Billings slide happened because the NFL is evolving. It’s a passing league. Run stuffers are losing value and pass rushers are gaining value. The question was never Billings’ talent. It’s that, apparently, Scot believes he is only a 2 down player and not a pass rusher on third down. But everything I’ve read about Ioannidis is that he’s a two down run stuffer. Soooo. There is a point where trading down gets ridiculous. You’re dipping into a (projected) less talented pool of players. At some point, just take the pick.

          But it also didn’t have to be Billings. One of my points was that he could have taken any player who was highest on his board. It’s a gamble to take the player but it’s also a gamble to pass on the player for two 5ths. Scot didn’t know who would still be available in the 5th and he doesn’t know who will be available next year (which is now a fourth round pick again).

          And yes, I’m biased about Billings. But if you’re a Scot McCloughan fan then you’re biased about him. I’m doing my best to stay objective here and I simply don’t care for how the fourth round was handled. Everything else, I think he did a bang up job. Is it that unreasonable to think Scot could have messed up in just one round?

  3. wearenationals - May 1, 2016 at 11:49 AM

    Agreed, but what do you think how good the rest of the NFC East draft this year?

    • Rich Tandler - May 1, 2016 at 3:15 PM

      Will do posts this week but off the top of my head I think Philly depends on how Wentz turns out, DAL drafted like a perennial 12-4 team, and the Giants did well overall but I think they could hav done better than Apple at 10.

      • redskinscaio - May 1, 2016 at 11:53 PM

        Completely agree. I was really surprised the Giants took Apple.

  4. terps125 - May 1, 2016 at 11:55 AM

    From what I read and heard on the Sirius NFL station and NFL Network, this draft is not as strong as most and next year, if things break right, will be a very strong deep draft overall. Maybe that is why Scot took picks next year. I just thank the lord that Scot is in charge and has a plan. Way too many years of Vinny C. and Bruce Allen picking low valued guys with no view of the future. HTTR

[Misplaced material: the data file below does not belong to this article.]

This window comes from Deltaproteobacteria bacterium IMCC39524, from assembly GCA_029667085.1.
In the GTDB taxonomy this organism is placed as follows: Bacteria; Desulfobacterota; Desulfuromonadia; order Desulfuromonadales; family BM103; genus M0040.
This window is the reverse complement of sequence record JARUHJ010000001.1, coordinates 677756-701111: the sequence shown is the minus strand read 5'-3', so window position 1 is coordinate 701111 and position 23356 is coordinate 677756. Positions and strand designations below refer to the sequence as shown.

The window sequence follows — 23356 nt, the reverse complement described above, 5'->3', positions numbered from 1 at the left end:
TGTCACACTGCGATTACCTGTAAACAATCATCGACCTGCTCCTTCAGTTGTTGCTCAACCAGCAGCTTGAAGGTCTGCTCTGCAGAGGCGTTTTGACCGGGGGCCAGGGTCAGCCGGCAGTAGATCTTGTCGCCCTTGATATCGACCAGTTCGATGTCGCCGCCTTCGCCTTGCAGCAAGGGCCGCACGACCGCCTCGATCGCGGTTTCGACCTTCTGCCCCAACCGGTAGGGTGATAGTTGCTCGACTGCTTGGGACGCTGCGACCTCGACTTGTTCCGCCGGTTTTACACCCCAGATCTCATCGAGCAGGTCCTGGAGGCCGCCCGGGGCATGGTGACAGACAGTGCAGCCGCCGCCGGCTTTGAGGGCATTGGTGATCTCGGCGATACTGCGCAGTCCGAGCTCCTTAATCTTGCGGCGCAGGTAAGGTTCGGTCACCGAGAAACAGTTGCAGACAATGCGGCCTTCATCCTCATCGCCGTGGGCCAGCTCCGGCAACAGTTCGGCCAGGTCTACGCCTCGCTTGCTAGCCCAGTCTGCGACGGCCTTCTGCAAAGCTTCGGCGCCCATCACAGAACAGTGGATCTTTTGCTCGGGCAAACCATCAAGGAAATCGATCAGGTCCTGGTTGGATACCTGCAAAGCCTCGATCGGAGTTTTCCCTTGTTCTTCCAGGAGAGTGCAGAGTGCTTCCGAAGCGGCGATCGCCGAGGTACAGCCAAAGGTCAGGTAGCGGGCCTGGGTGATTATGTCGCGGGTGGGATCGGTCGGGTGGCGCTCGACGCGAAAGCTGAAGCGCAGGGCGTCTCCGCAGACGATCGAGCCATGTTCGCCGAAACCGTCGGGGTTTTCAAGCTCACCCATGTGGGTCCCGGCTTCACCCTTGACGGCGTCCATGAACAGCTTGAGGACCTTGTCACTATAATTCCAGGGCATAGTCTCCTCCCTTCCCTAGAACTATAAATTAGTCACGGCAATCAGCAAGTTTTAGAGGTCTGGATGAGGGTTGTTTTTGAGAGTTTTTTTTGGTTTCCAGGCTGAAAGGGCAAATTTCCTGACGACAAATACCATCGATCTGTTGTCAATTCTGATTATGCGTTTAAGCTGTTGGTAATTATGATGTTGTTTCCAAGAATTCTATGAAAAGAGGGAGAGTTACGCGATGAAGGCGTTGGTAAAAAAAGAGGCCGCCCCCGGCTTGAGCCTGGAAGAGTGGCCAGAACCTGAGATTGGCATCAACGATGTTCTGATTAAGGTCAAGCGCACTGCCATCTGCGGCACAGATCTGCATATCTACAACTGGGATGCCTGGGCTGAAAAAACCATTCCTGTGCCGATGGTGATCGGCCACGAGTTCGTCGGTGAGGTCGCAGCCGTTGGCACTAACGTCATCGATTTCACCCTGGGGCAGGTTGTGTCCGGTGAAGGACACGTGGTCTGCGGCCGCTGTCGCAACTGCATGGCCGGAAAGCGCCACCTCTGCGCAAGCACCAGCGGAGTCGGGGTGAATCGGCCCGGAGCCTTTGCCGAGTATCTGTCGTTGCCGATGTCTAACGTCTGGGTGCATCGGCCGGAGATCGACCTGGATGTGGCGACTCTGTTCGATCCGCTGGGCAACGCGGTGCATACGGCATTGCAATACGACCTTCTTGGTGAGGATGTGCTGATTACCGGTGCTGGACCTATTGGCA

5. redskinsnameisheretostay - May 1, 2016 at 11:57 AM

    I see this as a good draft and the grades seem fair (Maybe a straight up B overall). I felt better about the draft last season than this one. This year’s draft will be as much about who was passed up as it was who was selected. There were many players along the defense line that were projected high quality in this draft. It’s apparent Scot didn’t see it quite that way.

    The first round trade scenario is interesting and I have to wonder how different the draft might be if Scot was able to trade back into the early 2nd round.

    This will be a team that is much improved in defense coverage and could be very explosive on offense. It a roster still in build mode but I look forward to see how much the team improved this season.

    • Trey Gregory - May 1, 2016 at 12:01 PM

      I don’t necessarily think it’s apparent Scot saw it that way. I just think the guy is just obsessed with trades and trying to acquire picks. No mater who’s on the board.

      • redskinsnameisheretostay - May 1, 2016 at 12:56 PM

        There’s an irony to Scot’s propensity of trading for more picks. It looks like he’ll stick at times he could have traded back. Last season many feel he could have traded back and still selected Scherff. I don’t know what really happens in the negotiations of these trades but the one thing I’m learning about about this GM is that he is not predictable.

        • Trey Gregory - May 1, 2016 at 1:36 PM

          Another thing about Scot being unpredictable I haven’t noticed anyone bring up yet was the size of these players. His whole “football is a big mans game,” thing.

          I love the Doctson pick but he could have had the bigger WR in Treadwell; Cravens is on the small side for a LB; Fuller doesn’t have the measurables we usually think of for a McCloughan type CB; Ioannidis is a big boy but might be on the small side if he needs to play tackle; and I don’t know about Marshall. He’s not small but he’s not big. RBs are a bit of a different Animal. Daniels seems like a thumper who just lacks ideal height, but has a broad build, so that makes sense.

          Sudfeld though. That’s a big boy. Ill give Scot that.

          My overdrawn point is that you’re correct, this guys is unpredictable. I called Doctson in the first about a week ago then struck out bad everywhere else. I got wrapped up in my pro team taking my favorite college player and it blew up in my face. Lesson learned. Nobody knows what Scot McCloughan is going to do. So don’t even try.

        • David - May 1, 2016 at 1:55 PM

          Giants would have taken Scherrf at #9, so I won’t really call it a reach

        • redskinsnameisheretostay - May 1, 2016 at 2:16 PM

          I had a similar comment on the other article about the direction of the defense looking to be more on the lean size. Overall, the defense doesn’t look either athletic or big. It’s seems it is shaping up to be skilled group and especially strong in coverage. It may be that Scot just hasn’t found the big men he wants in the right rounds.

        • Trey Gregory - May 1, 2016 at 2:39 PM

          Ha. Of course you did. I might have read it and forgot. Or maybe I missed that article.

          But yeah man. Scot is obviously targeting the passing game on both sides of the ball. And I dig it. He’s evolving with the league.